“On the technology side, we are 50th in the states for access in the home to the Internet,” Smith said. “That’s going to be a major part of workforce development as we move forward. Not just e-mail, but access to the Web. Through an organized effort like the one the governor is working on, there is much more we can do in research, and in working with businesses, to make sure they have the skilled workforce we need. We are so anxious to get involved in this. We have very skilled people at these campuses teaching or doing research that directly relates to that goal and we just have to get it organized.”

Dr. Olon Ray, executive director of the State Board for Community and Junior Colleges, said many options should be considered.

“Whatever choices we make, at the core, there must be an increasing role for training and education,” Ray said. “Without that, we cannot succeed. We must start concentrating more on training for advanced skills positions if we’re ever going to raise the per capita income in the state and be competitive with the rest of the nation. We cannot continue to train people to do routine, normal jobs.”

According to the U.S. Commerce Department Census Bureau report released last month, Mississippi led the nation in service industry job growth between 1992 and 1997. Gambling provided the state with a 66.9% gain in employment.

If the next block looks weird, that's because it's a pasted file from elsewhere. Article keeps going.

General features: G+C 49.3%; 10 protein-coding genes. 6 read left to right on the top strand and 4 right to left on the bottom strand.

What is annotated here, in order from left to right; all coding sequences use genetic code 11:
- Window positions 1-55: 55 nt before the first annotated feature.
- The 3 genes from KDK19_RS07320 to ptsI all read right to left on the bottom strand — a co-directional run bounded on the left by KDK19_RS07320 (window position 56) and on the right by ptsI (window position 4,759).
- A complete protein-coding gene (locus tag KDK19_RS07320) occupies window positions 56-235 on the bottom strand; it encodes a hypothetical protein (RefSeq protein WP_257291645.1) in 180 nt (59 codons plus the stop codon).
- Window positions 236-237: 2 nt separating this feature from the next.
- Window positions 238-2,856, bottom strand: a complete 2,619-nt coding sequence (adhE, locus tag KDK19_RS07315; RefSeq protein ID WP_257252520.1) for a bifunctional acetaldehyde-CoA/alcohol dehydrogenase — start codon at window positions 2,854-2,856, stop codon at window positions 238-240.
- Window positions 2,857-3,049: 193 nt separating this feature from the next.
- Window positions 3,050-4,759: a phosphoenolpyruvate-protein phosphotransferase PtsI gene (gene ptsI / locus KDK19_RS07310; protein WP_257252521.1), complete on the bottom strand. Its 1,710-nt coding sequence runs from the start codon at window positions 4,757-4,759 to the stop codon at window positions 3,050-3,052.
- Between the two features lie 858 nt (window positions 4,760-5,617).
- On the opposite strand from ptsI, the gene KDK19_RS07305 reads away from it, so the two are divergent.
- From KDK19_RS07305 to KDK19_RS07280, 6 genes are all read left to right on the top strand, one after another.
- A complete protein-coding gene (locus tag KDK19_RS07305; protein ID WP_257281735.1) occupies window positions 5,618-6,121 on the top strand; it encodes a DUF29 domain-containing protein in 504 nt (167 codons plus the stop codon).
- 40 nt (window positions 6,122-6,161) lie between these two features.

Controversy surrounds the education of casino workers in an industry that accounts for nearly 35,000 jobs in the state. In FY2000, the 8% gaming tax will generate about $150 million, or 4.4%, of the general fund. Yet Mississippi’s colleges cannot offer courses needed for its workforce without legislative approval. (Please see related story on page 12 of this week’s MBJ.)

“Gaming is a major employment source,” said Ray. “The state needs to be involved in the training picture for gaming-specific professional programs just as we would for any other business.”

Before new training programs can be successful, Mississippi’s workforce must be motivated, said Gary Blair, president of Batesville Tooling & Design, Inc.

“I’ve always had a deep desire for self-improvement, but I also had to be teachable,” said Blair, who started his business in 1991 after working for many years in a manufacturing plant. Last year, Batesville Tooling & Design was recognized by the Mississippi Business Journal’s Fast 40 program as one of the state’s fastest-growing companies.

A mentoring program could be an important element in the state’s plan, Blair said.

“People need mentors, not just figureheads, who will critique tasks accomplished for enhanced repeat jobs,” he said. “Employees need the proper time to achieve proficiency in a particular area before moving on, and to work in an environment that matches their personality.

Editor’s note: This story is part four in a series of articles examining the revamping of Mississippi’s economic development strategy. In the coming weeks, the Mississippi Business Journal will take a look at the forces driving the state’s economy into a new century.

Contact MBJ contributing writer Lynne Wilbanks Jeter at lwjeter@yahoo.com or (601) 853-3967.

About Lynne W. Jeter